Seems I’m a lack-comer to this website.
Here’s the guys advice to Libertarians like me who voted for Obama.
Support the libertarian parts of Obama’s agenda.
Ending the war, closing Guantanamo Bay and rolling back George Bush’s curbs on civil liberties won’t be easy. The same Republicans who called Obama a coward or a terrorist during the campaign will redouble their efforts when he starts to wind down the warfare state. He’ll need all of the libertarian allies that he can get.
Stand up to him when he backslides.
Obama has made some bold pledges, including his promises to seek out and eliminate wasteful government spending and put caps on farm subsidies. Libertarians who supported him shouldn’t let him get away with shying away from these promises.
Push him in a libertarian direction.
On several issues, Obama takes a liberal position that I don’t think he passionately believes in. Consider gun control. Obama is in favor of some gun control, but it’s never been a central part of his political philosophy. Now that he’s done with a campaign in which he’s seen the passion of the pro-gun community, maybe he can be convinced to move in our direction. Call me a starry-eyed optimist, but I believe that he’s changeable on guns, military aid to Columbia, school vouchers and other issues. Let’s help the change candidate do a little position changing.
Fight him on the issues where we disagree.
Obama believes in card check. I don’t. I’m going to join with the Republicans on this one and fight him as hard as I can. Same for the Fairness Doctrine (though I doubt Obama will even try to bring that up).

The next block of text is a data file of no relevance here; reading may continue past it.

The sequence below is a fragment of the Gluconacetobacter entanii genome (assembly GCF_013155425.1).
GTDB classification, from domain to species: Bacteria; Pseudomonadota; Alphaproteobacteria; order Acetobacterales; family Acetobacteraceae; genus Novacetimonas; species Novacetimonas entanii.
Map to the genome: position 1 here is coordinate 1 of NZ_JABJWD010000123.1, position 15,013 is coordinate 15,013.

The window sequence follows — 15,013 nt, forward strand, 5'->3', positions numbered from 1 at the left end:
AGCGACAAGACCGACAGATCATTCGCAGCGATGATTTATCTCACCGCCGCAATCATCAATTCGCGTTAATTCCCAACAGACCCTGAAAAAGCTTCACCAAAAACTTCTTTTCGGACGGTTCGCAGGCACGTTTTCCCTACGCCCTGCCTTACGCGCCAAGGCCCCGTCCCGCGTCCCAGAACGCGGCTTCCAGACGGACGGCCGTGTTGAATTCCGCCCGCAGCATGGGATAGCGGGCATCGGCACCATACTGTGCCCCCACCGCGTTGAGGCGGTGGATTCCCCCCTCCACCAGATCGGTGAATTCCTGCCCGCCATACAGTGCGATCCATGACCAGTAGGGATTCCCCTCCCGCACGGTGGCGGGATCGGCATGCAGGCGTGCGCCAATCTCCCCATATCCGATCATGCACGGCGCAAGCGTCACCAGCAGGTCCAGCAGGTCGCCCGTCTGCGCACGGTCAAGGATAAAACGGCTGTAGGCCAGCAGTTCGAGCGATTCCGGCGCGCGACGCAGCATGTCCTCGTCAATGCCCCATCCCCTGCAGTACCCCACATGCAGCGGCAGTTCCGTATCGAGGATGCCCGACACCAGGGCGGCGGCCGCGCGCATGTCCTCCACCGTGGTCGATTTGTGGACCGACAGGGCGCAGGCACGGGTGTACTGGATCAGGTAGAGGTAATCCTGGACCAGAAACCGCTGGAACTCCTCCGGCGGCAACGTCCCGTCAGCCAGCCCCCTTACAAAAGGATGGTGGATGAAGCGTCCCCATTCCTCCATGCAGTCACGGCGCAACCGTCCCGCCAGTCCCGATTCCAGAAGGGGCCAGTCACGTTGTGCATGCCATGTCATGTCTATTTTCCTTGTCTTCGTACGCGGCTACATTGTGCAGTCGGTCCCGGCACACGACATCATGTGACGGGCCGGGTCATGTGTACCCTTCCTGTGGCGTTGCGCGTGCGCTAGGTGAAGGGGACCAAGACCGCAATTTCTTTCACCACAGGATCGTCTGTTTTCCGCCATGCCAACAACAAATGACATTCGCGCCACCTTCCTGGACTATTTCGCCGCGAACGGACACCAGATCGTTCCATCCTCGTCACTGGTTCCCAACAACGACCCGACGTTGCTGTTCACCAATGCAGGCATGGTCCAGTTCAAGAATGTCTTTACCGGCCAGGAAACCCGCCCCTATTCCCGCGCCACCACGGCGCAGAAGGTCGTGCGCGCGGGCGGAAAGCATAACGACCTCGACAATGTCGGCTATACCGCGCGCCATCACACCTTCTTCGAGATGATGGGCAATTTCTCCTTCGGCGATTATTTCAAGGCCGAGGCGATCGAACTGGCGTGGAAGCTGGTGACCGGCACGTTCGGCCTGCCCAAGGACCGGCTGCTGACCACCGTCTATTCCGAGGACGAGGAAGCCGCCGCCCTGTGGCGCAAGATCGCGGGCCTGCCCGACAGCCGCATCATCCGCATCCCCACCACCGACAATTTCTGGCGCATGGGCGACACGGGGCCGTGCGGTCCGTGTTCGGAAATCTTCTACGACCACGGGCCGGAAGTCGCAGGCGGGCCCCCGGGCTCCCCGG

Spread the word to other libertarians.
Obama is not our enemy. He’s a smart man who believes in classical liberal values like tolerance, separation of church and state and the rights of the accused. He understands and appreciates the Constitution. Don’t throw away a chance at a productive relationship by believing this crap about him being a communist or a dictator in waiting.
Bring libertarians in from the cold.
Bob Barr’s candidacy was a complete failure. Same thing for down-ticket libertarians. I still like third parties, and I’m sure I will continue to vote for some third party candidates from time to time. But if anyone wants to make serious political change instead of just registering their dislike for the system they will engage more with a major political party. And I’ve got news for you, libertarians: The Republican Party is not your natural home. Look at the hatred that Republicans showered on Ron Paul. Watch the post-election fight for the soul of the Republican Party. If the libertarian faction takes over I’ll eat my hat. No, the Republicans are descending into a Bible-thumping, war-mongering, xenophobic, populist party of the South. The Democratic Party, on the other hand, is now swollen with young, libertarian-minded suburban professionals who’ve been driven from the Republican Party by Bush, Dick Cheney and Sarah Palin. In other words, the Democratic Party is now ripe for change in a libertarian direction.
I have a lot of high hopes for Obama, and I think he’ll follow through with a lot of it. Unlike most Libertarians, I’m in favor of some sort of national health care. I’m hoping he’s gonna take a strong lead on that one.
We’ve got a great opportunity here. It’s also a great opportunity for Libertarians to actively support the Democratic party, the party we have a lot more in common with than the Republican party. And one of the best ways to support our own party is to critically engage it in dialogue about what is and is not the best course of action to achieve our common goals.